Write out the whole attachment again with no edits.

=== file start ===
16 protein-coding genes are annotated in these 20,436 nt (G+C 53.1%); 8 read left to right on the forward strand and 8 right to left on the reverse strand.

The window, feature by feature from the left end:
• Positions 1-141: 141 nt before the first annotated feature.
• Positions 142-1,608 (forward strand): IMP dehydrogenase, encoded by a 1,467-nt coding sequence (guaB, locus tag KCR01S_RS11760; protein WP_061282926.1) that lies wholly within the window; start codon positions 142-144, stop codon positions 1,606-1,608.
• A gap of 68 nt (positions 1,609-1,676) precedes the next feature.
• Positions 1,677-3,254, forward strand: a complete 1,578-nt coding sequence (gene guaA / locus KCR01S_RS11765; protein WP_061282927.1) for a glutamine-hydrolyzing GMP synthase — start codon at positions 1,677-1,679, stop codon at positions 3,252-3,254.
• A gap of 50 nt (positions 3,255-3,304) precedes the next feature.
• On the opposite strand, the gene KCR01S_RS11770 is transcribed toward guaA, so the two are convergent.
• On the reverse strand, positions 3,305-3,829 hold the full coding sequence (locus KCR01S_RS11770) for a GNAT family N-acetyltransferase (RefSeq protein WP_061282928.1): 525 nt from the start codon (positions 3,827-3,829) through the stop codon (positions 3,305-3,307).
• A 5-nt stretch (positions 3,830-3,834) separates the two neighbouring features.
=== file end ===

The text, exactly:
16 protein-coding genes are annotated in these 20,436 nt (G+C 53.1%); 8 read left to right on the forward strand and 8 right to left on the reverse strand.

The window, feature by feature from the left end:
• Positions 1-141: 141 nt before the first annotated feature.
• Positions 142-1,608 (forward strand): IMP dehydrogenase, encoded by a 1,467-nt coding sequence (guaB, locus tag KCR01S_RS11760; protein WP_061282926.1) that lies wholly within the window; start codon positions 142-144, stop codon positions 1,606-1,608.
• A gap of 68 nt (positions 1,609-1,676) precedes the next feature.
• Positions 1,677-3,254, forward strand: a complete 1,578-nt coding sequence (gene guaA / locus KCR01S_RS11765; protein WP_061282927.1) for a glutamine-hydrolyzing GMP synthase — start codon at positions 1,677-1,679, stop codon at positions 3,252-3,254.
• A gap of 50 nt (positions 3,255-3,304) precedes the next feature.
• On the opposite strand, the gene KCR01S_RS11770 is transcribed toward guaA, so the two are convergent.
• On the reverse strand, positions 3,305-3,829 hold the full coding sequence (locus KCR01S_RS11770) for a GNAT family N-acetyltransferase (RefSeq protein WP_061282928.1): 525 nt from the start codon (positions 3,827-3,829) through the stop codon (positions 3,305-3,307).
• A 5-nt stretch (positions 3,830-3,834) separates the two neighbouring features.